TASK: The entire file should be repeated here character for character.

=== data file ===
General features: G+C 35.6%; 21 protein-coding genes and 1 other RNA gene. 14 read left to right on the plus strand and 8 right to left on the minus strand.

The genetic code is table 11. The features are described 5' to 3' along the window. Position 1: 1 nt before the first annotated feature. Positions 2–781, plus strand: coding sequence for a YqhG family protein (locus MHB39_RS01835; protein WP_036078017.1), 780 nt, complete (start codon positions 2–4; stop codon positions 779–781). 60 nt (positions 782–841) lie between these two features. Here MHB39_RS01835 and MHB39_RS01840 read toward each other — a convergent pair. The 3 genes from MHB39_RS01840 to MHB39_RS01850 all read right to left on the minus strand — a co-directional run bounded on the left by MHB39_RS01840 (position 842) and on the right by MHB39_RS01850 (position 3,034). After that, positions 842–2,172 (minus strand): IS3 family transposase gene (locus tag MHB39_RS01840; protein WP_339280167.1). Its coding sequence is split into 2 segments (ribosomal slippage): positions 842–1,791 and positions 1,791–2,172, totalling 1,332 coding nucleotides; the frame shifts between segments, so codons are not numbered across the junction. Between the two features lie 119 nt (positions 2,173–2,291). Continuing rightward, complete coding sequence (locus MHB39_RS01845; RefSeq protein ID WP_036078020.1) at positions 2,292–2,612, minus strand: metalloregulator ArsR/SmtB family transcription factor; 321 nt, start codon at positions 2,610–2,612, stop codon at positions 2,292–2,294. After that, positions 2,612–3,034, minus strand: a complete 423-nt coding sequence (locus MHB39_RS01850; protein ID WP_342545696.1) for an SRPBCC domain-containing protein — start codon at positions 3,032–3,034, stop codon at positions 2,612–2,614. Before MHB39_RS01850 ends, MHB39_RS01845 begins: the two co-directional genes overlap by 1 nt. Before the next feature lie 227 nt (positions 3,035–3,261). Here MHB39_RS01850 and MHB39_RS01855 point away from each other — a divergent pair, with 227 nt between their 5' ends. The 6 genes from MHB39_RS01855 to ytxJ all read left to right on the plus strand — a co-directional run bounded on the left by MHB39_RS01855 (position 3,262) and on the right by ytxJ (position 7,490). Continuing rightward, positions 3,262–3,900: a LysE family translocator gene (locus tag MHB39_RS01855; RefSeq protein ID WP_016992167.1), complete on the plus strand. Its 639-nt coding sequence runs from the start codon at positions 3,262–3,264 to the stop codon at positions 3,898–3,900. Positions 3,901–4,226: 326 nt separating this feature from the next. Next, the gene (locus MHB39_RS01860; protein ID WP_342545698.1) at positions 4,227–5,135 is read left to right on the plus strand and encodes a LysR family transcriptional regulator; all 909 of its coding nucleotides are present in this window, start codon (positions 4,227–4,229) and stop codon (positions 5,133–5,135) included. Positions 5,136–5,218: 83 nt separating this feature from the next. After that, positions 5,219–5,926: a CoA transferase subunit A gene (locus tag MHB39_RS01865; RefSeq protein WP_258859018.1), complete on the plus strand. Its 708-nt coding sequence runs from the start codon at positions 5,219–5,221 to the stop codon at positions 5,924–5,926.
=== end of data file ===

General features: G+C 35.6%; 21 protein-coding genes and 1 other RNA gene. 14 read left to right on the plus strand and 8 right to left on the minus strand.

The genetic code is table 11. The features are described 5' to 3' along the window. Position 1: 1 nt before the first annotated feature. Positions 2–781, plus strand: coding sequence for a YqhG family protein (locus MHB39_RS01835; protein WP_036078017.1), 780 nt, complete (start codon positions 2–4; stop codon positions 779–781). 60 nt (positions 782–841) lie between these two features. Here MHB39_RS01835 and MHB39_RS01840 read toward each other — a convergent pair. The 3 genes from MHB39_RS01840 to MHB39_RS01850 all read right to left on the minus strand — a co-directional run bounded on the left by MHB39_RS01840 (position 842) and on the right by MHB39_RS01850 (position 3,034). After that, positions 842–2,172 (minus strand): IS3 family transposase gene (locus tag MHB39_RS01840; protein WP_339280167.1). Its coding sequence is split into 2 segments (ribosomal slippage): positions 842–1,791 and positions 1,791–2,172, totalling 1,332 coding nucleotides; the frame shifts between segments, so codons are not numbered across the junction. Between the two features lie 119 nt (positions 2,173–2,291). Continuing rightward, complete coding sequence (locus MHB39_RS01845; RefSeq protein ID WP_036078020.1) at positions 2,292–2,612, minus strand: metalloregulator ArsR/SmtB family transcription factor; 321 nt, start codon at positions 2,610–2,612, stop codon at positions 2,292–2,294. After that, positions 2,612–3,034, minus strand: a complete 423-nt coding sequence (locus MHB39_RS01850; protein ID WP_342545696.1) for an SRPBCC domain-containing protein — start codon at positions 3,032–3,034, stop codon at positions 2,612–2,614. Before MHB39_RS01850 ends, MHB39_RS01845 begins: the two co-directional genes overlap by 1 nt. Before the next feature lie 227 nt (positions 3,035–3,261). Here MHB39_RS01850 and MHB39_RS01855 point away from each other — a divergent pair, with 227 nt between their 5' ends. The 6 genes from MHB39_RS01855 to ytxJ all read left to right on the plus strand — a co-directional run bounded on the left by MHB39_RS01855 (position 3,262) and on the right by ytxJ (position 7,490). Continuing rightward, positions 3,262–3,900: a LysE family translocator gene (locus tag MHB39_RS01855; RefSeq protein ID WP_016992167.1), complete on the plus strand. Its 639-nt coding sequence runs from the start codon at positions 3,262–3,264 to the stop codon at positions 3,898–3,900. Positions 3,901–4,226: 326 nt separating this feature from the next. Next, the gene (locus MHB39_RS01860; protein ID WP_342545698.1) at positions 4,227–5,135 is read left to right on the plus strand and encodes a LysR family transcriptional regulator; all 909 of its coding nucleotides are present in this window, start codon (positions 4,227–4,229) and stop codon (positions 5,133–5,135) included. Positions 5,136–5,218: 83 nt separating this feature from the next. After that, positions 5,219–5,926: a CoA transferase subunit A gene (locus tag MHB39_RS01865; RefSeq protein WP_258859018.1), complete on the plus strand. Its 708-nt coding sequence runs from the start codon at positions 5,219–5,221 to the stop codon at positions 5,924–5,926.